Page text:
Memorial Day Remembrance


These are American Cemeteries around the world and the number of those who gave the ultimate sacrifice. I suggest watching this in full screen to appreciate the enormity of it all. Staggering.

We remember all those who have given so much so that we may have a day with friends and family.

“Hymn to the Fallen” by John Williams is the background music.

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Wishing everyone a wonderful day.

15 Responses to “Memorial Day Remembrance”

  1. geeez2014 Says:

    NOrmandy Cemetery gives you goose bumps…as do the amount of people always there walking around, finding graves, etc……….and there is the ocean in the not so far distance where all those ships arrived and boys had to jump into the water, the first line almost to a certain death. You may also go into a German bunker with a long horizontal slit where rifles were rested …and shot. Quite a place. Nice tribute, Bunkerville…thanks so much.

    Liked by 1 person

  2. Mustang Says:

    Years ago, I stood on the deck of the USS Arizona Memorial. There were no words to describe it. After a small service, a gentleman standing next to me nudged my arm, and, pointing to one of the names inscribed on the bulkhead, he said the name aloud adding, “We grew up together.” It was as if someone had slugged me in the chest with a heavy instrument. You see the names, and you encounter indescribable sadness by the fact that some of those young men drowned inside that ship — but having someone tell you he knew one of those boys — history reaches out and slaps you. I’ll never forget it.

    Liked by 1 person

  3. Baysider Says:

    I notice one of the crosses bears the name of a captain in a Civil Affairs division. I may be wrong, but I think of these guys come on the heels of the combatants who have secured an area to stabilize it in terms of what the civilian population needs. There was no safe position.

    Liked by 2 people

    • Mustang Says:

      The differences in the size and mission of the Army vs. Marines more or less forced the Marine Corps into adopting the adage, “Every Marine is a Rifleman.” That is how the Marines think about combat, and it is how Marines are trained. Military occupational specialty doesn’t matter — every Marine, male or female, enlisted man or officer, private or general, pilot or staff officer … is first and always, a rifleman. Compared to the Marines, the U.S. Army is huge. But on those beaches in Europe, North Africa, and the Far East, our soldiers, no matter what their military occupation, learned that very lesson. Supply sergeants, radiomen, truck drivers, photographers, airplane mechanics, cooks, and medics … all learned that if you want to survive, you’d better know how to employ that rifle. The civil affairs men were always in danger of the enemy removing their uniforms and dressing as civilians, to infiltrate behind friendly lines — and those infiltrators were as (or more) dangerous than the front line enemy because at least you knew where those guys were. So yes, war is dangerous no matter where you’re standing. There is no safe place on the battlefield.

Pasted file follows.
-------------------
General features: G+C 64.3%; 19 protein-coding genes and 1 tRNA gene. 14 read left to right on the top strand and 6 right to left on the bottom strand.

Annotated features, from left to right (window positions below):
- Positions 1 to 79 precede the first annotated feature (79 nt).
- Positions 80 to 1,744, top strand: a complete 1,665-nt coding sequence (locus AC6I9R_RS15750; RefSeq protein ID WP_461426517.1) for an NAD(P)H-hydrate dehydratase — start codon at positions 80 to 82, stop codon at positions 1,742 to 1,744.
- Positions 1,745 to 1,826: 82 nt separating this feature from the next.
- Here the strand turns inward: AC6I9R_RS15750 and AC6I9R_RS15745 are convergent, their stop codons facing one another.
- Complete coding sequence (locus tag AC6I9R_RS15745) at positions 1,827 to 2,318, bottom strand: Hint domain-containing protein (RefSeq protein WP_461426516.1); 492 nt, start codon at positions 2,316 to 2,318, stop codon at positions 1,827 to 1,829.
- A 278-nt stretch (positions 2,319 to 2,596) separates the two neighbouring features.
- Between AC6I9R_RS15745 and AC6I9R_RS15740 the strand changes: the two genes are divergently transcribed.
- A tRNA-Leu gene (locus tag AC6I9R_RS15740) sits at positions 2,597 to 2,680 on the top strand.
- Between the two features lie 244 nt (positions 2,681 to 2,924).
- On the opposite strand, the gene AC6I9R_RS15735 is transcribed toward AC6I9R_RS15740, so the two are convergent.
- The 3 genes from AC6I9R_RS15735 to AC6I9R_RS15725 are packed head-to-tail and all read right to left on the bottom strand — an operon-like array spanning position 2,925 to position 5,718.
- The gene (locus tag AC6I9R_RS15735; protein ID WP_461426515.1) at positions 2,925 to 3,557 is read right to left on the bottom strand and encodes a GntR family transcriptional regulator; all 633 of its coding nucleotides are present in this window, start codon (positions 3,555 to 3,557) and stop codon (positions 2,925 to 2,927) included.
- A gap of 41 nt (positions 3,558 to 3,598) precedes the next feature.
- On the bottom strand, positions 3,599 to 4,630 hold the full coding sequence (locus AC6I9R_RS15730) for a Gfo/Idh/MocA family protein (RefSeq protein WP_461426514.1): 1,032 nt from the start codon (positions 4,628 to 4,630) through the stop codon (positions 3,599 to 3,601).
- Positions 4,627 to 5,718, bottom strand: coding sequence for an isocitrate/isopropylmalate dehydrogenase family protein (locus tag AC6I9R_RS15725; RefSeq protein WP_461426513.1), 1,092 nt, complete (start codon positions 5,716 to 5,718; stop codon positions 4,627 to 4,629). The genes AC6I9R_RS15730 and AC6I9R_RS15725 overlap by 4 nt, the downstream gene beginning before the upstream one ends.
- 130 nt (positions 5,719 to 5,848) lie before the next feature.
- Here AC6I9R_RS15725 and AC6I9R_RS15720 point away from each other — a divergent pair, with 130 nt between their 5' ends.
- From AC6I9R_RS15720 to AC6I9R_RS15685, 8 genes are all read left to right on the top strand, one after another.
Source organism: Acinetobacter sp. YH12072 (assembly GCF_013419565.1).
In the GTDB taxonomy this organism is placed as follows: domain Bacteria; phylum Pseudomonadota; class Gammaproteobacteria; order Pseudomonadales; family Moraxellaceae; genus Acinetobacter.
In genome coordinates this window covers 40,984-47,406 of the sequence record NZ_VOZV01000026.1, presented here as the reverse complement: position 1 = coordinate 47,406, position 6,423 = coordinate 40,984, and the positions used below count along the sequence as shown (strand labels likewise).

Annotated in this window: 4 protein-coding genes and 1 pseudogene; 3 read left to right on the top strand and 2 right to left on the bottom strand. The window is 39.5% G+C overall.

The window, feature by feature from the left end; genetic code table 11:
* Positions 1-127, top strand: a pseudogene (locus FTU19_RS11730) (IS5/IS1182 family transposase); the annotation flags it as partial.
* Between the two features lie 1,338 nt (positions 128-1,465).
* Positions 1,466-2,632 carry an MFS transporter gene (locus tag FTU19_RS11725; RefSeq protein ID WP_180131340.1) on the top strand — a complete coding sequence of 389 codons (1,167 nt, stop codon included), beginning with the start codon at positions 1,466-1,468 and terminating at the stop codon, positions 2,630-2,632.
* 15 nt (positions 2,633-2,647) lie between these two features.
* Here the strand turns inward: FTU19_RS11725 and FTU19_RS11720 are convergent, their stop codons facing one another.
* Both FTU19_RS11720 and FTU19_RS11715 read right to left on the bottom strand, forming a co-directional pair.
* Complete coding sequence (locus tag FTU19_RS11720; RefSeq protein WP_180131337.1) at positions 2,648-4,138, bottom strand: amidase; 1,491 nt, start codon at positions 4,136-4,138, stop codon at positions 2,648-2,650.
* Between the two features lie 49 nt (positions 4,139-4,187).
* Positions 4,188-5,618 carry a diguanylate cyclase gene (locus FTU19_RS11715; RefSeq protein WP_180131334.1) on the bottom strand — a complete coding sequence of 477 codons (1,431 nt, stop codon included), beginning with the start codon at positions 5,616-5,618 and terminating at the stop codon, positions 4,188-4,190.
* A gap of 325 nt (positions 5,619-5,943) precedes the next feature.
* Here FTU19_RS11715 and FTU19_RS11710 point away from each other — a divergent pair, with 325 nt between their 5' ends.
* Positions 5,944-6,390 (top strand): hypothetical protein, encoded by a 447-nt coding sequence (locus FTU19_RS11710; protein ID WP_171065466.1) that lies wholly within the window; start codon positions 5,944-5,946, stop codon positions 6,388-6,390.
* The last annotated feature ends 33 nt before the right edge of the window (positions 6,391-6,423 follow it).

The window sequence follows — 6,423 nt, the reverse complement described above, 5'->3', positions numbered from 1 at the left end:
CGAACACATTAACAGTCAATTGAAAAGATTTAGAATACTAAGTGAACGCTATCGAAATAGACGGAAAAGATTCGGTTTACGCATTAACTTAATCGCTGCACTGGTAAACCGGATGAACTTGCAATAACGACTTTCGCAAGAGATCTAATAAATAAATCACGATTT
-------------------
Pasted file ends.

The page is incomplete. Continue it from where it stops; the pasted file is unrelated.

Liked by 2 people

      • bunkerville Says:

        I had the same experience at the Vietnam war Memorial.. My friend took me there around 11 at night.. it was so hushed and the lighting just created such a mood. A man stood crying… with his hand on a name… we then walked over to the Lincoln… that was just such a moving at night. This was decades ago.

        Like

  4. Linda Says:

    Amen. Have a beautiful day friend.

    Liked by 1 person

  5. Ed Bonderenka Says:

    Somebody smart said at my blog, “It is our time now to pick up the flag and march forward. There can never be enough thanks to all who have served, and especially those who served and gave it all.”

    Liked by 1 person

  6. Always On Watch Says:

    Those rows and rows of crosses and of headstones never fail to give me goosebumps.

    Liked by 3 people


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